"Discovery’s Embarrassing Embrace of Ted Nugent, And The Value of Public Broadcasting"
Nugent, in the course of promoting the special, tossed in an accusation that the Obama administration had participated in a treasonous “criminal complicity to murder” American citizens by not upping security somewhere on September 11. If it were anyone else, Nugent’s comments might be shocking. But it’s not as if the Discovery Channel didn’t know what they were getting when the decided to collaborate with him. For a long time, Nugent’s stock in trade has been indulging the ugliest impulses that occur to him. He’s your go-to guy if, for example, you think Hillary Clinton is “a worthless bitch” and get excited to hear someone say it out loud. Discovery won’t pull the special because comments like these don’t reveal anything new or surprising about Nugent’s character, opinions, or sense of what constitutes appropriate public discourse.
What is sort of depressing is the way Discovery’s presenting the special, and Nugent, as “a strong and vocal advocate for guns, hunting and all things America.” There is not actually consensus that gun ownership or hunting are essential American pursuits. And I wasn’t aware that denigrating women in public life or engaging in violent fantasies about people you disagree with politically, both staples of Nugent’s rhetorical and on-stage arsenal, counted as “all things American.” Nugent may declare, in promotional material for the show that appears on Discovery’s website that “Our American Dream is measured in ballistics.” I’m not sure Discovery realizes how crabbed and depressing that formulation is. It would be unattractive for Discovery to work with Nugent under any circumstances, but if the network is going to do a special on him, it would be nice if they could find their way to a more limited characterization of him, unless, that is, the network finds his politics as interesting and worthy as his enthusiasm for firearms.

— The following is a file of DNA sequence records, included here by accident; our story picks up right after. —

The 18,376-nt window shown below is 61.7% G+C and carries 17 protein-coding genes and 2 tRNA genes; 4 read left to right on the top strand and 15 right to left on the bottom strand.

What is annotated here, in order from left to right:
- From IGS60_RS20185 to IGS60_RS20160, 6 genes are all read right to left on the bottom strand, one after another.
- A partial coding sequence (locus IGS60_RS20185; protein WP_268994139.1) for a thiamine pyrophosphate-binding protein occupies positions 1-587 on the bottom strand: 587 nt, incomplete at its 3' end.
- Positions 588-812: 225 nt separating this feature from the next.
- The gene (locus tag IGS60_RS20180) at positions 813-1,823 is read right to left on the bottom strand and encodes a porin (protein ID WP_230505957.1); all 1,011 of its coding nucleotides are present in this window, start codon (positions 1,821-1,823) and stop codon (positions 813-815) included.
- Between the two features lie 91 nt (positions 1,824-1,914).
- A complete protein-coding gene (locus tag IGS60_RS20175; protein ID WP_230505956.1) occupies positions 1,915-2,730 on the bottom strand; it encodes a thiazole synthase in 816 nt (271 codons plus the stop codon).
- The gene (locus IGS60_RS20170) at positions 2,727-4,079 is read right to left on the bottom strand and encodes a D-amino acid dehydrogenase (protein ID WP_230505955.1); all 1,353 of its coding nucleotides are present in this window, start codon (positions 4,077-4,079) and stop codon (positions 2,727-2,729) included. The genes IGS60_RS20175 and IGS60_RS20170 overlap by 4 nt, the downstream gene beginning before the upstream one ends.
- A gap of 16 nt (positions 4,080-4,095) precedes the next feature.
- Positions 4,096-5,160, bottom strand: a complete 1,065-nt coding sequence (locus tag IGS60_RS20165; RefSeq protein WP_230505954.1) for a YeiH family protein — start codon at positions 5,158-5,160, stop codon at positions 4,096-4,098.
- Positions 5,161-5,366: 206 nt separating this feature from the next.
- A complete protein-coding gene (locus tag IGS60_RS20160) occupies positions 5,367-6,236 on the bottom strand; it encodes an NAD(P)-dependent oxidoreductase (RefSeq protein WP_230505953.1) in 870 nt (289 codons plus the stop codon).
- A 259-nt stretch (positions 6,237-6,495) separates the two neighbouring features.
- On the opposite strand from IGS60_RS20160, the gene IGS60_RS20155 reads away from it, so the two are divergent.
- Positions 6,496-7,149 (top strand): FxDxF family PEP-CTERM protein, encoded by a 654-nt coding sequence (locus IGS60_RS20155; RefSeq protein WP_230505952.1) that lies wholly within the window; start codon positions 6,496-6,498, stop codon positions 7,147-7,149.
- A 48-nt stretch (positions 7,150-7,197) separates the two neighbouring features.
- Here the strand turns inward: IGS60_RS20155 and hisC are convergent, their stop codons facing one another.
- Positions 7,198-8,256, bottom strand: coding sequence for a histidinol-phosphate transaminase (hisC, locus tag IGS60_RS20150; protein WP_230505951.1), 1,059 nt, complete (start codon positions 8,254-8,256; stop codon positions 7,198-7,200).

Programs like the Nugent special are also a reminder of why public broadcasting funding is so important. It’s not that the funding is crucial to keep shows like Sesame Street, which is a viable brand on its own in production. It’s a matter of distribution. As LeVar Burton wrote in an op-ed for CNN, “What most people don’t realize is that if federal funding for PBS were cut, much of the loss would be on the local level. The vast majority of taxpayer funds for PBS ($1.35 per person per year) goes to local stations, many of which serve rural areas, where losing funding would mean stations going dark.” Discovery is in 100 million households in the U.S. and another 314 million internationally. If PBS goes dark there, it’s not as if Discovery has an incentive to go back to its educational roots and fill the gap when its current programming slate has been so successful. It just means that viewers in those areas will have fewer options for genuinely educational programming.